Trees To Avoid In Landscaping Entries

Pictured below are a few Acacia Salicina, AKA “Willow Acacia”. I took these particular pictures in Gilbert, but it is not unusual to see them used throughout newer (1-20 years old) developments in Mesa, Chandler, Scottsdale, and others, both residential and commercial. Very often, I would say 1/3, or more, they look like the ones above. For some reason they are used as parking lot and street trees a lot. I just don’t get it.

Willow Acacia

OK, so before I go on breaking down just how bad of a choice planting these Willow Acacia trees in Arizona Landscapes can be -especially in above mentioned situations- let me say that every tree has it’s place and I am not knocking the tree, the way in which it is used. The trees don’t choose where and by whom they are planted !

Willow Acacia

Cons to Acacia Salicina for city use:

1. Require a lot of trimming/maintenance (which also means lots of man-power, dump trips, etc)
2. Branches are quite likely to break in the wind because of rapid, erratic growth
3. VERY shallow (and invasive) root system (you can see the surface root top left, just waiting for a combination of rain and wind – hmmm… Arizona Monsoons? This is one of the most common trees you see blown over during “micro bursts” or even moderate storms)
4. Inconsistent growth rates, inconsistent structures in general. Not a plus for a city street tree or providing shade.
5. Consistently produce pollen, pods, cycle through leaves, creating a need for more maintenance, clean-up, gas blowers, dump trips, etc. (mess level – 8.5/10)

So after all this hard work, keeping it in line, cleaning up, dealing with emergency service bills ($) for broken branches and fallen trees, here is the toughest part to swallow…….drum roll……
A lot of these trees, after all the investment our tax dollars (or personal dollars) and the energy of the maintenance crews put in….. A very large amount of them will have to be replaced, thus requiring costs of removal -labor, hauling, dump again, costs of buying a new tree, labor to plant it. And finally our city’s or our neighborhood’s maturity and character (which is SO essential, especially in the rapidly growing, culture struggling to keep up Valley we live in) starts all over after all this work ! And it’s quite possible the replacement could be another Salicina !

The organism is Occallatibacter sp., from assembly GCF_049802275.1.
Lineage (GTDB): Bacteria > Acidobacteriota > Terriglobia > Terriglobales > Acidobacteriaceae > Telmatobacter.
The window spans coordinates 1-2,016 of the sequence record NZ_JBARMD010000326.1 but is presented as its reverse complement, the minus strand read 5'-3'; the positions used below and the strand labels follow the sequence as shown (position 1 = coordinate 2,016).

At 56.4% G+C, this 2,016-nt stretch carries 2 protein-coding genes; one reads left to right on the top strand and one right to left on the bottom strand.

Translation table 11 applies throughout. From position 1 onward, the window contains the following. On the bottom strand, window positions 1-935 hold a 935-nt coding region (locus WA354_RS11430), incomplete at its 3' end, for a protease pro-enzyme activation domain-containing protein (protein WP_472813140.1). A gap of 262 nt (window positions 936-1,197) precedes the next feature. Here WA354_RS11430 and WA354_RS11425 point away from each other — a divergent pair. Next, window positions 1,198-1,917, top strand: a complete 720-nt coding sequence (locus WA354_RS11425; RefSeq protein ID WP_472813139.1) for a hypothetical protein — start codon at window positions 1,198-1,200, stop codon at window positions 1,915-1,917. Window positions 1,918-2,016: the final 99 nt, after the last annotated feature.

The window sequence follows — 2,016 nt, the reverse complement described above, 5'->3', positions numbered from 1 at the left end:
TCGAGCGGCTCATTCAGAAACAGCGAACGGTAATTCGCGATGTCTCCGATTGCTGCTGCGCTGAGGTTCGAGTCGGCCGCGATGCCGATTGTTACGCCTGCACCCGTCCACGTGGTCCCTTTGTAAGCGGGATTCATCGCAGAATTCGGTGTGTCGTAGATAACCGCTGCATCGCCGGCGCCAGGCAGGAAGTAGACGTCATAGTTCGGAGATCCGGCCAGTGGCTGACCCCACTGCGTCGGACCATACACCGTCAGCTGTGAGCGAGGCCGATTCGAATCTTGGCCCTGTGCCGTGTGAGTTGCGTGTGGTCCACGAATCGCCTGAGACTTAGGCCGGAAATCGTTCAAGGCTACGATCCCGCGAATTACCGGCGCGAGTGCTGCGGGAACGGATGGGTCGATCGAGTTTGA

Now I am feeling bad for harping on the tree. It didn’t decide to come from Australia to Arizona. Somebody realized they were easy to grow, fast growing, and inexpensive. ($$) This is similar to what seems to have been a Eucalyptus craze in the eighties. And the more current Sissoo over-use 🙂

I will end with some pro’s: fast growing, beautiful weeping look, great for farms or riversides, especially in Australia 🙂 See, isn’t that better !

Adam Bruce

PS – I don’t want to be cynical often in this blog, but this has been bothering me for about a decade. Please hire a professional to help you select trees and locations, it makes a big difference for all of our futures.

PSS – Another culprit with strikingly similar issues is the Chilean Mesquite (there are many types of Mesquites that grow well here and are reliable, it’s just this particular one and it’s over-use that is many times a true waste of resources)

 

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